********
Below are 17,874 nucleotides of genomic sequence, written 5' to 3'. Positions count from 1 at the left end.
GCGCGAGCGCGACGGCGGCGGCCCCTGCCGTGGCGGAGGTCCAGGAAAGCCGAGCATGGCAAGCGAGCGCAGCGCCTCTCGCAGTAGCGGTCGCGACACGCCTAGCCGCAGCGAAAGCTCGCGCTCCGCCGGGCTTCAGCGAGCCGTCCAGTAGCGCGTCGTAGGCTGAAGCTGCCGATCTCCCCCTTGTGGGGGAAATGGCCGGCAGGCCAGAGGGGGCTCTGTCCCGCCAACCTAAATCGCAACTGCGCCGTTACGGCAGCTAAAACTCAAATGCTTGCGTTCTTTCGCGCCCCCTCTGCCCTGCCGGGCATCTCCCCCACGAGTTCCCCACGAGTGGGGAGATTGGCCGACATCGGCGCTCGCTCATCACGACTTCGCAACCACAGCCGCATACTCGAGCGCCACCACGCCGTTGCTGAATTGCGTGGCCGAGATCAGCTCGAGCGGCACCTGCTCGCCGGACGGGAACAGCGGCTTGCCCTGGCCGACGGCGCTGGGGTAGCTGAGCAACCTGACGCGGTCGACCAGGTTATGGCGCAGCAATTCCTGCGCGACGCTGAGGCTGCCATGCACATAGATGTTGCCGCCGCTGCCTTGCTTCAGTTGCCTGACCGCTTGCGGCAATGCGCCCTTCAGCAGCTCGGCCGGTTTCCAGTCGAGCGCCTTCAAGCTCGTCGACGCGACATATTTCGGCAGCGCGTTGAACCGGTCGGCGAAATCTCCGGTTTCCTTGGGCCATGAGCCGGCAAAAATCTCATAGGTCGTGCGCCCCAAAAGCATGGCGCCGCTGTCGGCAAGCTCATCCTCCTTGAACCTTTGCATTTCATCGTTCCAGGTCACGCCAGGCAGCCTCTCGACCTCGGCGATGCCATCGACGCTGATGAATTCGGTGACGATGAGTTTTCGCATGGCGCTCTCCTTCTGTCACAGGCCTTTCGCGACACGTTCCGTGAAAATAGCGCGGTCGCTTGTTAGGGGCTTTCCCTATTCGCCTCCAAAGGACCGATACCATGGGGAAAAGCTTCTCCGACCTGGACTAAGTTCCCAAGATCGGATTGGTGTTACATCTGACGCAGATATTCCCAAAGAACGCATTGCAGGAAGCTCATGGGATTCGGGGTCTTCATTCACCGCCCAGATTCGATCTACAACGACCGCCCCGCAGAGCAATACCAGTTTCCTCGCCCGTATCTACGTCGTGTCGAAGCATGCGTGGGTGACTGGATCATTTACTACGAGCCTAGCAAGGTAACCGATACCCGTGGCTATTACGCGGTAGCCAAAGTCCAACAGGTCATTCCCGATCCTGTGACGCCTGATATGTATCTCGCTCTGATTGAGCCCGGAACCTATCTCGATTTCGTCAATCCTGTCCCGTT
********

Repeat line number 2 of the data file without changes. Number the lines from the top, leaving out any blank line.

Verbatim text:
GCGCGAGCGCGACGGCGGCGGCCCCTGCCGTGGCGGAGGTCCAGGAAAGCCGAGCATGGCAAGCGAGCGCAGCGCCTCTCGCAGTAGCGGTCGCGACACGCCTAGCCGCAGCGAAAGCTCGCGCTCCGCCGGGCTTCAGCGAGCCGTCCAGTAGCGCGTCGTAGGCTGAAGCTGCCGATCTCCCCCTTGTGGGGGAAATGGCCGGCAGGCCAGAGGGGGCTCTGTCCCGCCAACCTAAATCGCAACTGCGCCGTTACGGCAGCTAAAACTCAAATGCTTGCGTTCTTTCGCGCCCCCTCTGCCCTGCCGGGCATCTCCCCCACGAGTTCCCCACGAGTGGGGAGATTGGCCGACATCGGCGCTCGCTCATCACGACTTCGCAACCACAGCCGCATACTCGAGCGCCACCACGCCGTTGCTGAATTGCGTGGCCGAGATCAGCTCGAGCGGCACCTGCTCGCCGGACGGGAACAGCGGCTTGCCCTGGCCGACGGCGCTGGGGTAGCTGAGCAACCTGACGCGGTCGACCAGGTTATGGCGCAGCAATTCCTGCGCGACGCTGAGGCTGCCATGCACATAGATGTTGCCGCCGCTGCCTTGCTTCAGTTGCCTGACCGCTTGCGGCAATGCGCCCTTCAGCAGCTCGGCCGGTTTCCAGTCGAGCGCCTTCAAGCTCGTCGACGCGACATATTTCGGCAGCGCGTTGAACCGGTCGGCGAAATCTCCGGTTTCCTTGGGCCATGAGCCGGCAAAAATCTCATAGGTCGTGCGCCCCAAAAGCATGGCGCCGCTGTCGGCAAGCTCATCCTCCTTGAACCTTTGCATTTCATCGTTCCAGGTCACGCCAGGCAGCCTCTCGACCTCGGCGATGCCATCGACGCTGATGAATTCGGTGACGATGAGTTTTCGCATGGCGCTCTCCTTCTGTCACAGGCCTTTCGCGACACGTTCCGTGAAAATAGCGCGGTCGCTTGTTAGGGGCTTTCCCTATTCGCCTCCAAAGGACCGATACCATGGGGAAAAGCTTCTCCGACCTGGACTAAGTTCCCAAGATCGGATTGGTGTTACATCTGACGCAGATATTCCCAAAGAACGCATTGCAGGAAGCTCATGGGATTCGGGGTCTTCATTCACCGCCCAGATTCGATCTACAACGACCGCCCCGCAGAGCAATACCAGTTTCCTCGCCCGTATCTACGTCGTGTCGAAGCATGCGTGGGTGACTGGATCATTTACTACGAGCCTAGCAAGGTAACCGATACCCGTGGCTATTACGCGGTAGCCAAAGTCCAACAGGTCATTCCCGATCCTGTGACGCCTGATATGTATCTCGCTCTGATTGAGCCCGGAACCTATCTCGATTTCGTCAATCCTGTCCCGTT